You’re going about this all wrong. My recipe will blow your top… I’ll give ya, and let me know what you think. Then publish it out here, see what the people.think. but the cook time is rather long, but way worth it

  24. Megan at 9:51 pm

    HI! Recipe sounds great, just one question. When finishing off on grill you said NOT to place over flames. Just want to know of you could be more specific about the last “grilling” step. Should the grill be at medium high only on one side and place the ribs on the opposite side off the flame, on the unlit side??? Thanks in advance!

    • Karen Ekstrom at 9:31 am

      Hi Megan, Just keep the ribs away from the flames. (So, turning off one side of your grill and keeping the ribs on the other side would work) Nothing would be worse than burning your ribs (the BBQ sauce burns) when your so close to Heaven! Enjoy!

  25. Faye Miller at 9:10 am

    The last time we did ribs, we used only the rub and no barbecue sauce and grilled them in the middle of the grill with no direct heat, just the heat from the 2 outside burners; closed the lid, tried not to peek and they were the best ribs we’ve grilled. I think it took around 2 to 2 1/2 hours. We are going to try your rub receipe as I lost mine for the rub.

  26. Ed Matthews at 12:17 pm

    That’s a lot of cayenne pepper folks. Try 2 parts black pepper to one part salt (KOSHER). That’s what I do and most Pit Master’s. As far as the silver skin goes…..ribs actually have two layers of it. I remove the top layer myself so the rub will penetrate to the meat. One thing you may want to do before applying a dry rub, you may want to smear a light coat of mustard OR olive oil all over the ribs to allow the rub to stick to the meat. After applying my homemade rub, I put the wrapped up ribs in the fridge overnight. You can try 2 to 4 hours if ya want.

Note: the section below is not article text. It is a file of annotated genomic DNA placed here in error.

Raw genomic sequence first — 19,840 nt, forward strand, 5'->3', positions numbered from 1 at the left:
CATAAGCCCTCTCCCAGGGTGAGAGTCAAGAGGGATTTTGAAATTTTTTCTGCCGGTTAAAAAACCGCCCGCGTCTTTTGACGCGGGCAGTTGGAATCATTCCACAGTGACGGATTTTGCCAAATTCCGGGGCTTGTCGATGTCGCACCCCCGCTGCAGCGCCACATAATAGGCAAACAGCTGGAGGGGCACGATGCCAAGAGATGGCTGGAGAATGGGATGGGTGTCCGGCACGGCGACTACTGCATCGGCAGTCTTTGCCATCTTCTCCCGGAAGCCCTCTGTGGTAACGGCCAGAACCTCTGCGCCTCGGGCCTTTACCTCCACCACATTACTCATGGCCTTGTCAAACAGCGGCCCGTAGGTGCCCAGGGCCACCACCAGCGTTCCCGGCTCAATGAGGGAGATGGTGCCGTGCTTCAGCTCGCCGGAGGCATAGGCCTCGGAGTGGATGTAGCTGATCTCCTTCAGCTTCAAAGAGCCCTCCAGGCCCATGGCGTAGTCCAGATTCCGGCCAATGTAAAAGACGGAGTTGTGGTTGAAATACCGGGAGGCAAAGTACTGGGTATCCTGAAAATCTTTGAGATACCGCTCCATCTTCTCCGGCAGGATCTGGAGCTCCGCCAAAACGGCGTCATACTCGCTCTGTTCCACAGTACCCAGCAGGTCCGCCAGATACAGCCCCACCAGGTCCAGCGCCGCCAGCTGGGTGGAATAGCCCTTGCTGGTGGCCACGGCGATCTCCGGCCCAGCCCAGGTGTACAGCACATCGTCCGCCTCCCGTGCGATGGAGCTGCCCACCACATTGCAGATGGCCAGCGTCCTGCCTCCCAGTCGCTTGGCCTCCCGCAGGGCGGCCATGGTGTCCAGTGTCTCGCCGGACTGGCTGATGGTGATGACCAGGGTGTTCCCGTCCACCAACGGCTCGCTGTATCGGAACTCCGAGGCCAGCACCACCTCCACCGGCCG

I don’t do ribs in the oven at all. I converted a 22″ Ole’ Smokey into an electric cooker (235*F). For smoke I use a TUBE or WEDGIE filled with Pit Bosses’ Competition Blend Pellets. The last 20 minutes of the cook I apply my homemade BBQ sauce , take off the grill and let sit 10 minutes or so.
    Semper Fi USMC66′

  27. Ines Russo at 12:36 pm

    I am so glad that I found your amazing recipe for the dry rub. I have made this several times and each time we can barely wait for them to be off the grill. This Easter I am making it for family in Mexico, along with with a macaroni salad, and grilled cauliflower. My husband and i were lucky to find one BBQ place down here that was pretty good. Now i’ll have them try this one and see what they think. I’m sure it will blow their minds…I always give the credit to you as well as share your recipe. Thank you!!

  28. orlando grant at 11:04 pm

    I tried this recipe and omg delicious! Got a tip. Pull the membrane off rinse,pat to dry. After that, get a fork the silver one with two points on it . poke holes on both sides and pour some Jim beam kentucky bourbon an rub it into the meat. be sure to get it into the holes poked through the meat! let it sit for a couple of hours and before you add the rub ,lightly pat dry and rub extra virgin olive oil all over the ribs locking the flavor in. after that, add your rub mixture all over ribs and sit overnight. I smoke my ribs for 3 1/2 to 4 hours for a fall off the bone tenderous delicious rib.